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Boston matrix

Boston matrix

Boston Consulting Group The Boston Consulting Group (BCG) pioneered portfolio management with its growth share matrix known as the Boston matrix.

The key to understanding and applying the Boston matrix are BCG’s assumptions that:

  • Higher market shares are directly related to higher levels of profitability and cash generation due to efficiency economics of scale
  • Faster growing markets are more economically attractive than slower growing or declining markets

The Boston matrix categories a business’s activities into four segments. These are:

  • High market share and high market growth known as ‘Stars’. Stars are what every company desires, as when well managed, they effectively give a company a license to print money.
  • High market share and low market growth known as ‘Cash Cows’. Cash Cows often constitute the centre of gravity of a company’s activities and are usually responsible for generating most of a company’s near term cash. However, unless they are re-invigorated, the cream from Cash Cows will thin and turn to milk before eventually running out. The decisions relating to Cash Cows are:
    • Where best to invest the cash they generate i.e. whether to invest in Stars, Question Marks or new business opportunities
    • How to sustain and extend the flow of cash from Cash Cows for as long as possible
  • Low market share and high growth known as ‘Question Marks’ or ‘Problem Children’. With Question Marks, the decision is whether to invest in order to grow market share in an attempt to become a Star, or whether to ease off and decay into a ‘Dog’.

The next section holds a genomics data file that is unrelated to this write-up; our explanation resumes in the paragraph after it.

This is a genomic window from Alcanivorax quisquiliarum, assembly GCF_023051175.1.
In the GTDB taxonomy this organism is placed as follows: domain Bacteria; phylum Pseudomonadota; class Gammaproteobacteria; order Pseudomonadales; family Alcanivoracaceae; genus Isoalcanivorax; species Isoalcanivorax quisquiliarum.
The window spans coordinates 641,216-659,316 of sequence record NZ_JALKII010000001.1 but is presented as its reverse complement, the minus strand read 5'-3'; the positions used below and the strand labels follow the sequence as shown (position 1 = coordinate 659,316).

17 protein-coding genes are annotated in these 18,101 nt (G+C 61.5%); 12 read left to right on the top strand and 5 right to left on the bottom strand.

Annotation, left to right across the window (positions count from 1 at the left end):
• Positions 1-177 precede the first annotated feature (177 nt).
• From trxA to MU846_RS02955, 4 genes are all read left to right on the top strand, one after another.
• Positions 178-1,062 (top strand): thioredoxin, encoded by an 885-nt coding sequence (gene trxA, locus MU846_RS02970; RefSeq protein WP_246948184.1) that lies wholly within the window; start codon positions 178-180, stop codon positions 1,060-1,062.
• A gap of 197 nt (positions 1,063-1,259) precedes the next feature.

• Low market share and low market growth known as ‘Dogs’. Every business has a few Dogs, but nobody wants a full kennel. Dogs often create complexity and distract time and effort from a company’s core activities. In such circumstances, the question to consider is whether there is more value in disposal than retention and managed death. And what constitutes a Dog for one business can sometimes constitute a Star for another, especially if the acquiring business is able to apply focused skilled management attention.

The great beauty of the Boston matrix is that it is an easy tool to use and provides powerful insights into how a company can best to manage its portfolio. The tool can also be used for various different slices and dices of a business or any combination of them.

The key issues and limitations of the Boston matrix are:

  • Growth is only one of the factors that defines the economic attractiveness of a market.
  • Market share is only one factors that defines a company’s ability to compete and generate cash from a particular market.

This led McKinsey & Co to build on BCG’s pioneering work and develop its own portfolio management matrix, known as the McKinsey matrix.

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